Elbit Systems’ Canadian subsidiary, GeoSpectrum Technologies (GTI), has announced the successful Anti-Submarine Warfare trial of its Towed Reelable Active Passive Sonar (TRAPS) on board HMCS Glace Bay of the Royal Canadian Navy,

The tests were aimed at completing final assessment of a second TRAPS onboard RCN’s vessels (tests of GTI’s TRAPS aboard HMCS Shawinigan were completed during September 2018 say Elbit).

The performance trials of TRAPS with HMCS Glace Bay were conducted by the Department of National Defence’s science and technology organization and the Defence Research and Development Canada (DRDC).

The firm said:

“Easily deployed and recovered by a single operator, the sonar system showed great potential through the trials period, meeting predicted ranges in target detection, in both passive and active modes against different targets.”

They added in a release:

“TRAPS is a Low Frequency (LF) variable-depth-sonar intended for detection, tracking and classification of submarines, midget submarines, surface vessels and torpedoes. Its’ “wet-end” towed arrays’ acoustic elements are a vertical projector and a receive array. TRAPS’ unique advantage is that its’ projector array is reel-able and stows on the winch drum with the receive array and tow cable.

This system enables the Royal Canadian Navy to expand the capabilities of ships like the Kingston and Henry Dewolfe Class into an Anti-submarine role.”

Elad Aharonson, General Manager of Elbit Systems ISTAR Division, commented:

“We see a growing interest in our unique Underwater Warfare portfolio as acquiring advanced ASW capabilities becomes increasingly important in many parts of the world.”

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So 15 ASW type 26 Frigates isn’t enough for Canada then, actually does anyone know the numbers of ASW, Anti Air, GP T26 Frigates Canada’s building?, makes you wonder if 8 for the Royal navy’s really enough, and if we could use our new patrol boats with containerised systems to increase numbers of ASW assets, maybe even bolt on containerised torpedoes launchers and anti ship missiles to go with. Oh and this system only takes a single operator to use! Now that’s cheap to use.

Paul T

Cam – I’d guess with Global Warming there will be an increasing amount of Sea to cover as the Ice Sheets retreat, anything that can transform your ships capability into useful ASW platforms is a good idea.I think there has already been discussion on here regards the T26 versions the RCN will get.Presuming they do build the full 15 a single variant makes sense but the option of ‘tweaking’ 3 to replace the Iroquois class in AAW would always be open.

Bloke down the pub

Because of it’s geography, Canada in effect has to maintain two navies in order to protect both the Atlantic and Pacific coasts. Adding the TRAPS system to their opvs will give a boost to their asw assets at a price that couldn’t be achieved any other way. I hope the UK is following this development with an eye to adding TRAPS to the River class.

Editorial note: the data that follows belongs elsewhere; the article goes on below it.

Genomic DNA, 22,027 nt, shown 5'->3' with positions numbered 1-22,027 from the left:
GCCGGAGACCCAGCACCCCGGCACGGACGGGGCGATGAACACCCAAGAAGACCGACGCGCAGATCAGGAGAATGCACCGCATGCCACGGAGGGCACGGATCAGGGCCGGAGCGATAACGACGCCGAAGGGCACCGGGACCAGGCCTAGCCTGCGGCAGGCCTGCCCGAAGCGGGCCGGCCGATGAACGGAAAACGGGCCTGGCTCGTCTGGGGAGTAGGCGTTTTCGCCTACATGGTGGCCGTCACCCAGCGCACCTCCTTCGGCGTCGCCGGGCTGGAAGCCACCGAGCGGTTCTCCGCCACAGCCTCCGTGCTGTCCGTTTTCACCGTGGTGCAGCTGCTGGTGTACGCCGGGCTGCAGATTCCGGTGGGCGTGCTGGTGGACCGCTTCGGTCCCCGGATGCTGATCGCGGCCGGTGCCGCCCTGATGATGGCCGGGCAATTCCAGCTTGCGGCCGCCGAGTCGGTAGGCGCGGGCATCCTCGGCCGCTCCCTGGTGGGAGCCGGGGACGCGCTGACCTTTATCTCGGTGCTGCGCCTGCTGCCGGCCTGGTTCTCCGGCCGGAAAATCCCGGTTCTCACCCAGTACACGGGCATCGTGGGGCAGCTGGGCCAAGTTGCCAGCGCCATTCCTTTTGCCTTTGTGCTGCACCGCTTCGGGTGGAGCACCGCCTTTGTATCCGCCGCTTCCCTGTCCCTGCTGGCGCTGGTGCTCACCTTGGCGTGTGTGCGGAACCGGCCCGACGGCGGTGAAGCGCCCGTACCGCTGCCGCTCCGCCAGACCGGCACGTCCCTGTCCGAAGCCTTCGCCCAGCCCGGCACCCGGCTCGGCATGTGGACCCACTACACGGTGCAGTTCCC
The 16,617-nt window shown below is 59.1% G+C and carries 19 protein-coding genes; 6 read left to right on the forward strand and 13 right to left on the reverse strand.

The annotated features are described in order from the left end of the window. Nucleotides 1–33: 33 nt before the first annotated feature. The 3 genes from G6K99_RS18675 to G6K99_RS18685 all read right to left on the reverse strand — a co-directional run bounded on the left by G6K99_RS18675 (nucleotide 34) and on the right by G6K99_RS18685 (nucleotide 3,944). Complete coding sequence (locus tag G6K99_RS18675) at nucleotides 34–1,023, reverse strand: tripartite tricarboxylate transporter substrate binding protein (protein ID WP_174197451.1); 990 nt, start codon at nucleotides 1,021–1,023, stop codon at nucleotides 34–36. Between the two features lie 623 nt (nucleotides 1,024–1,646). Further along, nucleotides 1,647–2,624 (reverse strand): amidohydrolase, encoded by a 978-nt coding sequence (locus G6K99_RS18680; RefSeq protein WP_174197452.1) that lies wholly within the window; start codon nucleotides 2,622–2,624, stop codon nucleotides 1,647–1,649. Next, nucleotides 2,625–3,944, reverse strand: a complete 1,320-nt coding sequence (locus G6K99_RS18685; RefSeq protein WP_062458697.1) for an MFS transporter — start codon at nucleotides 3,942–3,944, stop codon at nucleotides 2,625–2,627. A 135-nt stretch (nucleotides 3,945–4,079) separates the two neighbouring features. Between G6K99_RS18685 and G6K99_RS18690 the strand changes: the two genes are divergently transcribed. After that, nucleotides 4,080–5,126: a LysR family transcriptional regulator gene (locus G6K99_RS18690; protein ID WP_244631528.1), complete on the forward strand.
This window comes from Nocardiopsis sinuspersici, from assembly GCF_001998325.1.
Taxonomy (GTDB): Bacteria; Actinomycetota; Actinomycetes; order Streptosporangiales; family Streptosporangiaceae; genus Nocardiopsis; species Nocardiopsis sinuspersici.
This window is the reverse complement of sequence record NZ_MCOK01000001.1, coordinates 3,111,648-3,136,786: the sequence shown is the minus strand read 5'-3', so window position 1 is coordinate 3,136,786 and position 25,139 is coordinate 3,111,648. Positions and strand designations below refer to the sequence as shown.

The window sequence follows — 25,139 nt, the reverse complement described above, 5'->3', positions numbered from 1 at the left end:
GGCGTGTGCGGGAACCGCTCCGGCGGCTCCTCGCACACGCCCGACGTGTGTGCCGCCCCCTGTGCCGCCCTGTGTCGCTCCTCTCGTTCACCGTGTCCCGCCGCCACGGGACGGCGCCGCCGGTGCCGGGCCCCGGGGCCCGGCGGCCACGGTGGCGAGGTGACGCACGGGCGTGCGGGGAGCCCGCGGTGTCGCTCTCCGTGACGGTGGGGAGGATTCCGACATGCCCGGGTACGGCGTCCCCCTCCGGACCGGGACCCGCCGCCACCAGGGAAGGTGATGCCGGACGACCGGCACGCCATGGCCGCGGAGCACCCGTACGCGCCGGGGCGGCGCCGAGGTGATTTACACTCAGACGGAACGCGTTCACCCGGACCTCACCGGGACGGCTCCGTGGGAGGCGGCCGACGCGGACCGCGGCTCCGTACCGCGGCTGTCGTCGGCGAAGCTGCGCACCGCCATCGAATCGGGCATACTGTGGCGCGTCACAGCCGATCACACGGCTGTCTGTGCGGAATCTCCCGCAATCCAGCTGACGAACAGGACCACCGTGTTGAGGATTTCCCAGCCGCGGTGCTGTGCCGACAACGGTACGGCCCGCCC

Based upon my understanding of the specs, all 15 of Canada’s T26s will be equipped the same; as ASW frigates with an area air defence capability. There hasn’t been any greater detail about the project than that- unlike the Australian one. Based upon the available information, think of them more as mini-Arleigh Burkes in many ways. They’re replacing two ship types with one, so the 15 ships will have split responsibilities- not all of them will be carrying out the ASW mission, some will be doing AAD as part of NATO (maybe even escorting HMS QE?!) and other stuff like… Read more »


That’s my understanding too. Given that the Canadian T26 will be providing both ASW and AAW roles (and GP) we should be comparing 15 x T26 with the current RN 6 x T45 + 13 x T23 = 19 AAW/ASW/GP (certain vessels specialised as opposed to all vessels doing all roles). I suppose for ASW the limiting factor for the Canadians is how many TAS they have. Had the UK stuck with the 1-for-1 T23 to T26 replacement the comparison above would have held into the future but given that the T31 with currently rumoured RN weapons fit will be… Read more »

Mark L

The latest article on savetheroyalnavy.org is about future RN ASW developments. It says that the 2087 Active/Passive TAS had a tech refresh in 2017 and there is a plan for further research and development over the next seven years. This work will be on the dry end rather than the wet.


Isn’t the real point that because Canada have 15 then we only need 8? We and Canada are in NATO and so between us we, and others, patrol the North Atlantic. Plus of course we have 2 giant aircraft carriers and Canada have none.


Wonder how it affects marine life? Low freq can be hell on them.


Don’t worry I think Parliament has had new double glazing windows fitted!


Right on AB…!


At Pacific 2019, DSIT Solutions, part of Rafael, showed off the Swordfish towed array sonar, designed for corvettes, OPVs, & small vessels. Uses a thin wire & a light winch, so does not make a big demand on a small ship. Great for the batch 2 Rivers, I would have thought. An extra bit of coastal sea denial to hostile submarines.